Your financial ducks are in a row. You’re staying on top of your health. You’ve lined up your leisure activities and added notable dates to your calendar. Still, after doing all that, you feel like there’s more to consider. Reinvention takes some work.

Times have changed. There’s no longer a magic age for retirement, and some of us will never retire in the traditional sense of the word. We don’t feel 65. Or 75. And we don’t define ourselves by whatever age we are.

Unlike previous generations, for us this season of life requires some planning that has little to do with our bank accounts. We realize we need to make shifts in our mindset as we change our lifestyles.

We need to stay flexible. And we must be willing to experiment with what works for us… and be willing to stumble along the way.

There’s no quick fix to retiring happily. But I have a simple checklist of suggestions that can make this transition easier.

Keep a Gratitude Journal

The mindful practice of keeping a gratitude journal serves us beautifully when we retire. It allows us to reflect on – and savor – what’s going well in our lives despite dramatic change.

Transition to retirement isn’t seamless, but if we take time for reflection and keep a thankful heart, we’ll uncover some promising possibilities.

Talk with Three People a Day

We depend on our work relationships more than we realize. Moving through the world without them can feel isolating.

Engage in conversations regularly… in line at the pharmacy, while shopping in the produce section, as you walk around your neighborhood. Flex your connection muscles. You’ll become increasingly more open to new relationships. You’ll be stronger for it.

Make a List of All the Ways You’ve Contributed

When we reflect on our past accomplishments, we reveal channels for how to remain useful. We begin to connect the dots between what’s given our lives meaning in the past and how we can continue living purposefully.

And we have more to add to that gratitude journal.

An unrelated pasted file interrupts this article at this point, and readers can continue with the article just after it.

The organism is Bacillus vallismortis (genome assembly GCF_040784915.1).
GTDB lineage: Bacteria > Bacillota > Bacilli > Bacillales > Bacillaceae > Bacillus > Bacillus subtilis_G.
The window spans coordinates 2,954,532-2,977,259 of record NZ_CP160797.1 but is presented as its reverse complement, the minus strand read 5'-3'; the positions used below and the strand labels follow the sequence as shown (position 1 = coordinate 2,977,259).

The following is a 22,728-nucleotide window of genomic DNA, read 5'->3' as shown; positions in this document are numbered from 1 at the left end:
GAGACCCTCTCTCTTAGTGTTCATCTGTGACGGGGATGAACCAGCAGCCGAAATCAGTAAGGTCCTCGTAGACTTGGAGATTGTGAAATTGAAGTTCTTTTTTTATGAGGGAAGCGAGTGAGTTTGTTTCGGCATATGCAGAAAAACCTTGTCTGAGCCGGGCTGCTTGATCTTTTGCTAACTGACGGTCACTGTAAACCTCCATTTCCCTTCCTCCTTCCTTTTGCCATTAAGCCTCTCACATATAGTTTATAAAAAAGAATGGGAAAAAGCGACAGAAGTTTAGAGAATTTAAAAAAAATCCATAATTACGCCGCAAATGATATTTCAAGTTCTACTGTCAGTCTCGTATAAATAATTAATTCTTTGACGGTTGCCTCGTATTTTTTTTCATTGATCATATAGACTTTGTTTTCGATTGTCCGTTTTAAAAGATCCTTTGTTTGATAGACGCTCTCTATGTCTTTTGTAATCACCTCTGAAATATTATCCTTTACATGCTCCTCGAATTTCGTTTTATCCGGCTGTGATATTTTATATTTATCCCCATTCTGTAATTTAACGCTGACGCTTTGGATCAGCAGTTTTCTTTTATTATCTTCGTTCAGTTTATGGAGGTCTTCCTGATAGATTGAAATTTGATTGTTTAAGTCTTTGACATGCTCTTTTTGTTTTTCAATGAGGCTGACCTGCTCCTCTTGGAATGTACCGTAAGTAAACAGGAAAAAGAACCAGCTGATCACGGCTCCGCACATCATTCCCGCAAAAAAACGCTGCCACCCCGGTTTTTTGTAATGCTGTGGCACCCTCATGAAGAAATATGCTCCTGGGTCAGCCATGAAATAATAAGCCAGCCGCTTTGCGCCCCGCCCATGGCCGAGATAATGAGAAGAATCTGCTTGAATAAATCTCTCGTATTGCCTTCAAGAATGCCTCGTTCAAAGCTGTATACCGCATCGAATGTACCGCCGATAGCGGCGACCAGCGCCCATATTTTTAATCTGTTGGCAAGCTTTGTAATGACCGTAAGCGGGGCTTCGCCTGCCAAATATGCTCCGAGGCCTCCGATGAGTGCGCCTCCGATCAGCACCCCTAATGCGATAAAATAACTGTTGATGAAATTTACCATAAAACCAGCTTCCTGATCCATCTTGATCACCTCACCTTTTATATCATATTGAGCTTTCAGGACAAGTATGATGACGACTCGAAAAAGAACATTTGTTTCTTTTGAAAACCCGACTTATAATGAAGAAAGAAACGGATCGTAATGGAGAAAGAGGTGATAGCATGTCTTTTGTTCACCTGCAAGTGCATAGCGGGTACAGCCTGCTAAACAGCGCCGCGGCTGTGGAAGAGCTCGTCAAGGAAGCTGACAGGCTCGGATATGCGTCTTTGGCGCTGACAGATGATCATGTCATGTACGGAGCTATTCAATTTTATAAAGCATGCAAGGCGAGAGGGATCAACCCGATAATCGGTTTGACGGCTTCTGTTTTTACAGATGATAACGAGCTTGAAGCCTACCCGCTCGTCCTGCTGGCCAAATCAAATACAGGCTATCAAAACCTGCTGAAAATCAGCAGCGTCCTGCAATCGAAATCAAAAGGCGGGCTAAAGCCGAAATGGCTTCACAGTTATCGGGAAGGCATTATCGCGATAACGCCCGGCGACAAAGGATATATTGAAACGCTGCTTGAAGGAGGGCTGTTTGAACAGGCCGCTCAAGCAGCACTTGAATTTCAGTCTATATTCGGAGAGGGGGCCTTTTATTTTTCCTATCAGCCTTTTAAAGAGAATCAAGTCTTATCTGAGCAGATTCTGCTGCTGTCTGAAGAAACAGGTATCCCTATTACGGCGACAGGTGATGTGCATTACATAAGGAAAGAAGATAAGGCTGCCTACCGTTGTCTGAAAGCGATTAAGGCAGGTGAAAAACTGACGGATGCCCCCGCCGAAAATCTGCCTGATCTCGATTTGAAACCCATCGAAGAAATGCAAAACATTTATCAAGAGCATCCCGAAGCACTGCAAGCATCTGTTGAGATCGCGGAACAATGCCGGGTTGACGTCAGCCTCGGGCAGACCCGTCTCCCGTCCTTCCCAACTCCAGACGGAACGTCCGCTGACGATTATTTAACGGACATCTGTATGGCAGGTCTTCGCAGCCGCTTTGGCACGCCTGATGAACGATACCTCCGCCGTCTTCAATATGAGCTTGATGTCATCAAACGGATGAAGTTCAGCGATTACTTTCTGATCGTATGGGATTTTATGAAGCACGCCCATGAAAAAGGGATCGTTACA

Discover One New Thing About Your Local Community Every Week

When we’re busy working, we don’t always take advantage of other opportunities to engage, even when those are as close as our own backyards.

Read local papers and flyers. Subscribe to local news feeds via email. Sign up for local social media groups. Attend community meetings and events. We don’t have to jump into a whole new world. Stepping out into our immediate surroundings is a good place to start.

Come Out of Your Comfort Zone Once a Month

I was never a ‘joiner,’ but I fought that tendency after I quit working because, like all of us, I need face-to-face interactions.

The virtual community at Sixty and Me is the gold standard for connection. You can also browse Meetup groups. Attend a lecture at the local library or college. Go to the opening of a new business. Join a class.

We may have to reach beyond the security of built-in work and family relationships, but making meaningful connections is worth the risk.

Take Your Time

Some of us, myself included, began defining what our retirement would look like while we were still working. Some of us just needed time to breathe once we left the workplace.

Whatever your approach to retirement, if it feels authentic, peaceful and unforced, then it’s okay. Permission granted to do things your way. The discovery phase should be fun, energizing and enlivening!

Remain curious. Rest. And as you catch your breath, keep your eye out for what might be next.

Get Help from Someone You Trust

The time between where we were and where we’re going can be confusing, even frightening. Sometimes we stall no matter how many things we try.

You’ll probably experience normal fall-out from this major life change and need encouragement or a bit of problem-solving. If it’s more complicated than that, an objective listener can help you shine a little light on your situation.

You don’t have to go it alone. Seek input from a wise friend, a coach or even a therapist.

Our personal checklists for how to be happy during retirement will evolve along with us. It’s important that we remain responsible for our own growth and practice self-compassion during the unfolding.

And rely on each other along the way.

How are you handling retiring from full-time work? What are you doing to make reinvention a little easier? Please join the conversation and share any tips you have discovered along the way!